Read us | Listen to us | Watch us | Join Live Events | Turn Off Ads | Live |

Click on your language to translate this article:

Afrikaans Afrikaans Albanian Albanian Amharic Amharic Arabic Arabic Armenian Armenian Azerbaijani Azerbaijani Basque Basque Belarusian Belarusian Bengali Bengali Bosnian Bosnian Bulgarian Bulgarian Catalan Catalan Cebuano Cebuano Chichewa Chichewa Chinese (Simplified) Chinese (Simplified) Chinese (Traditional) Chinese (Traditional) Corsican Corsican Croatian Croatian Czech Czech Danish Danish Dutch Dutch English English Esperanto Esperanto Estonian Estonian Filipino Filipino Finnish Finnish French French Frisian Frisian Galician Galician Georgian Georgian German German Greek Greek Gujarati Gujarati Haitian Creole Haitian Creole Hausa Hausa Hawaiian Hawaiian Hebrew Hebrew Hindi Hindi Hmong Hmong Hungarian Hungarian Icelandic Icelandic Igbo Igbo Indonesian Indonesian Irish Irish Italian Italian Japanese Japanese Javanese Javanese Kannada Kannada Kazakh Kazakh Khmer Khmer Korean Korean Kurdish (Kurmanji) Kurdish (Kurmanji) Kyrgyz Kyrgyz Lao Lao Latin Latin Latvian Latvian Lithuanian Lithuanian Luxembourgish Luxembourgish Macedonian Macedonian Malagasy Malagasy Malay Malay Malayalam Malayalam Maltese Maltese Maori Maori Marathi Marathi Mongolian Mongolian Myanmar (Burmese) Myanmar (Burmese) Nepali Nepali Norwegian Norwegian Pashto Pashto Persian Persian Polish Polish Portuguese Portuguese Punjabi Punjabi Romanian Romanian Russian Russian Samoan Samoan Scottish Gaelic Scottish Gaelic Serbian Serbian Sesotho Sesotho Shona Shona Sindhi Sindhi Sinhala Sinhala Slovak Slovak Slovenian Slovenian Somali Somali Spanish Spanish Sudanese Sudanese Swahili Swahili Swedish Swedish Tajik Tajik Tamil Tamil Telugu Telugu Thai Thai Turkish Turkish Ukrainian Ukrainian Urdu Urdu Uzbek Uzbek Vietnamese Vietnamese Welsh Welsh Xhosa Xhosa Yiddish Yiddish Yoruba Yoruba Zulu Zulu

Jamaican seafarers in highest demand in cruise business

Written by editor

Jamaica Tourism Minister, Hon. Edmund Bartlett, says there is currently a demand for 5,000 Jamaican seafarers in the cruise industry.

Speaking on Tuesday (November 20) at the graduation ceremony for the Blue Ocean Servidores pilot program, offered at the Caribbean Maritime University, the Minister said: “I have been told by the cruise lines that Jamaican seafarers are in the highest demand in the cruise business but they have labour market arrangements which need tweaking.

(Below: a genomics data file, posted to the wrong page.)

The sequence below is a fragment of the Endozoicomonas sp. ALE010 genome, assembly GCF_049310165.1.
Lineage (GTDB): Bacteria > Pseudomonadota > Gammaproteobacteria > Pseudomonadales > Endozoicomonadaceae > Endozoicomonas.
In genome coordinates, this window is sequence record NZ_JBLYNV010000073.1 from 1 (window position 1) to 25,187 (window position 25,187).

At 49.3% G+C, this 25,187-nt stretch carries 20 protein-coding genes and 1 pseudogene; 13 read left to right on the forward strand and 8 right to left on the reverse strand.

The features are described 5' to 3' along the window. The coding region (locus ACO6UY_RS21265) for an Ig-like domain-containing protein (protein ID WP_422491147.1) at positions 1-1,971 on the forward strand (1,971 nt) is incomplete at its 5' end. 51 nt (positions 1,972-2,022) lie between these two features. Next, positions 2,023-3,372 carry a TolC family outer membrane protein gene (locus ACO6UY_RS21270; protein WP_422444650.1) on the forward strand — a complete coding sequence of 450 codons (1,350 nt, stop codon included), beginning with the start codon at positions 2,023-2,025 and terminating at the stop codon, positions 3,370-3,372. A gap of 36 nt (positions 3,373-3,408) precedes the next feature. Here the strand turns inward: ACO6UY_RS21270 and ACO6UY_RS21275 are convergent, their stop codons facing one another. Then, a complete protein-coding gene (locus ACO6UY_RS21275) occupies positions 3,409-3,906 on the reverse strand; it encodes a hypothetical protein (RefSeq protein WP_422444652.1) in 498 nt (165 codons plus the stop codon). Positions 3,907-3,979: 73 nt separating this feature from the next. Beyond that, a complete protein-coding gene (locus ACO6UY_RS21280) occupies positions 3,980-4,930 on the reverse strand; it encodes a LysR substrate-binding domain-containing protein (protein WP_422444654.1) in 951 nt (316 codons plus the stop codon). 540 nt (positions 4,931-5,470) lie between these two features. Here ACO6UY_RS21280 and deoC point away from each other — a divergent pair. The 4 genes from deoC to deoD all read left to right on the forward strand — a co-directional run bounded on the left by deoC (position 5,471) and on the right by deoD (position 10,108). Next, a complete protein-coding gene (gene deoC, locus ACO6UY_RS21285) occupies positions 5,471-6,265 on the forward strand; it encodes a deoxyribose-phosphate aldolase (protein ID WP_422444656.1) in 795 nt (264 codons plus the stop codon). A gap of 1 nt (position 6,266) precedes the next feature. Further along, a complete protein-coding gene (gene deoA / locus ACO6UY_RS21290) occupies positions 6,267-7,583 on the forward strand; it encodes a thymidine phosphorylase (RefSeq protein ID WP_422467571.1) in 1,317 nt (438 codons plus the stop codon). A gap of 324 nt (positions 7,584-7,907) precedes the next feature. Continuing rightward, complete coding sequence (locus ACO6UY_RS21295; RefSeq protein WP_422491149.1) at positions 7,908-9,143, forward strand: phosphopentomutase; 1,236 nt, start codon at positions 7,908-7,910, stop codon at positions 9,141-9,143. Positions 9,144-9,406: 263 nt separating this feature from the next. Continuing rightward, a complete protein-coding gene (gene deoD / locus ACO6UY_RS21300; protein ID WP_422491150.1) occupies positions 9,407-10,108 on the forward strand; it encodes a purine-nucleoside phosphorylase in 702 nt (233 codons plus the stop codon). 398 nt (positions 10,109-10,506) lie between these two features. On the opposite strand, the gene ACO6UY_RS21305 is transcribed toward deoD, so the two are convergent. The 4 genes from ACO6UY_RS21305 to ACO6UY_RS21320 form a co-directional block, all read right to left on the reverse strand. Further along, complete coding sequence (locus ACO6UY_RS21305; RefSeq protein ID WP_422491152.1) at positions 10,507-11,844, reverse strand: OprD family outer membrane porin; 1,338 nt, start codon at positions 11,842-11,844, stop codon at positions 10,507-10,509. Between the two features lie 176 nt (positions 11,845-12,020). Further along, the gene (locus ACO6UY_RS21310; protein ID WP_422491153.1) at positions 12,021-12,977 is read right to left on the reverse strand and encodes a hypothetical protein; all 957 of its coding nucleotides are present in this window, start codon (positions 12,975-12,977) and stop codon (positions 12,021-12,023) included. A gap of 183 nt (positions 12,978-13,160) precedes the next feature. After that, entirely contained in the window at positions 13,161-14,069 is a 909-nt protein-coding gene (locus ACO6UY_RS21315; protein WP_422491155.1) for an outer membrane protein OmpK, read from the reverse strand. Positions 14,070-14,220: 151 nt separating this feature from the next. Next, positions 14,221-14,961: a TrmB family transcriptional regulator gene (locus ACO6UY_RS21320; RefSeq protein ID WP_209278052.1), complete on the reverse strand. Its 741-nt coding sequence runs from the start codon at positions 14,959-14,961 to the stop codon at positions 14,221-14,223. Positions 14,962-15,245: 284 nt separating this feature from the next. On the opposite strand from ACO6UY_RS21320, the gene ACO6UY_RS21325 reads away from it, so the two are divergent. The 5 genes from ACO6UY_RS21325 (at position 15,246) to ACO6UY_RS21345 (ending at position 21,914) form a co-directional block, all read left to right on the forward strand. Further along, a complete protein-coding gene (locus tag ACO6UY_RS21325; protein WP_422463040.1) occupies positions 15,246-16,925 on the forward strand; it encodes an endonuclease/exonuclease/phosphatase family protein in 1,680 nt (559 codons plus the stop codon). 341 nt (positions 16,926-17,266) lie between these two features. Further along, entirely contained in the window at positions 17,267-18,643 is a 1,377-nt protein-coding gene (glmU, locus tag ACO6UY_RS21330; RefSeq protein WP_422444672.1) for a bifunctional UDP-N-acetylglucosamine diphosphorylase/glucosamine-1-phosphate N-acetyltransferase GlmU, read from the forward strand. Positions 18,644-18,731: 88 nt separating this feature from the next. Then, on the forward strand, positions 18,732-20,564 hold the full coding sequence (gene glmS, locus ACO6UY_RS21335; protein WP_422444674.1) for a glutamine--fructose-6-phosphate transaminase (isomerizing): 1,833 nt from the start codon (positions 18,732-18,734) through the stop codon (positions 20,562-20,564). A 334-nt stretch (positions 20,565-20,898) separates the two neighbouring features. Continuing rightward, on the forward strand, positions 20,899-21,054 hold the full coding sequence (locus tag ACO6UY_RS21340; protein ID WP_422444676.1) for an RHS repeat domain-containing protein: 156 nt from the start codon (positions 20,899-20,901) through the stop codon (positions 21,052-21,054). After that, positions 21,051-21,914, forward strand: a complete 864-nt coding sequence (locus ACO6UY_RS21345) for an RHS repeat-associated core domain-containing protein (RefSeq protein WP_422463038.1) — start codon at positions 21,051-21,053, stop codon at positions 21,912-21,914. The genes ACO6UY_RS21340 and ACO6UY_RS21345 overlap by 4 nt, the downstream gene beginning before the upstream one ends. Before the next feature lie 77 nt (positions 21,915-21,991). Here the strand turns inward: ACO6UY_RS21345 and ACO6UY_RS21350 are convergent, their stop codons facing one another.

“As I speak to you, there is a demand for 5000 seafarers. Therefore, graduating from the Maritime University, focusing on tourism is a very positive area with immediate demand.”

The Minister also noted that there are plans in place to further develop the marine tourism industry, so that more Jamaicans will benefit from increased earnings from the industry.

“We are just finishing discussions with two of the largest investors in maritime tourism – one to come to Port Royal and the other one in the Montego Bay area. One thing that Jamaica has not yet developed properly is marinas for yachting and maritime tourism – this is a high income and special demographic area of tourism. It is an area where the rich and the famous particularly control.

Jamaica has not been able to dominate but we are looking forward to that. We are also talking to our cruise ship partners in a very strong way for you,” said Minister Bartlett.

The aim of the Blue Ocean Servidores is to equip students with the skills and knowledge required for a smooth transition to the cruise tourism sector as professionals.

Training took place with 10 students over an 8-week period, with classes on: Basic Safety; Ship Security Awareness; Crowd and Crisis Management; Protocol; Business Etiquette; Resume Writing and Managing your IT Footprint. All participants were students enrolled in the Bachelor of Science Degree Program in Cruise Shipping and Marine Tourism.

The Minister also took the opportunity to encourage the graduates to consider enrolling in the Ministry of Tourism’s training arm, the Jamaica Centre for Tourism Innovation (JCTI) for additional certification for management roles in the industry.

“The course that you have done and the degree that you will get after you have completed the four-year period, is a start to qualify you for higher levels of placement in the tourism sector. The JCTI is a pathway institution to certify you for leadership,” said the Minister.

He further emphasized that, “once you have been trained, certified and competent then you are at the vanguard of the prosperity agenda of Jamaica. I encourage you to understand that knowledge is to be used as a tool for engagement and empowerment and to add value. If you are able to so use the knowledge, then prosperity will be yours.”

The JCTI was established to facilitate the development of professionals in the sector who are expected to set high standards as leaders, and raise the industry to the highest level that travelers demand. In April this year, there were more than 150 graduates who gained AHLEI and NVQJ certification. The JCTI also certified more than 300 people in its most recent cohort and is on target to train 8,000 tourism workers over the next five years.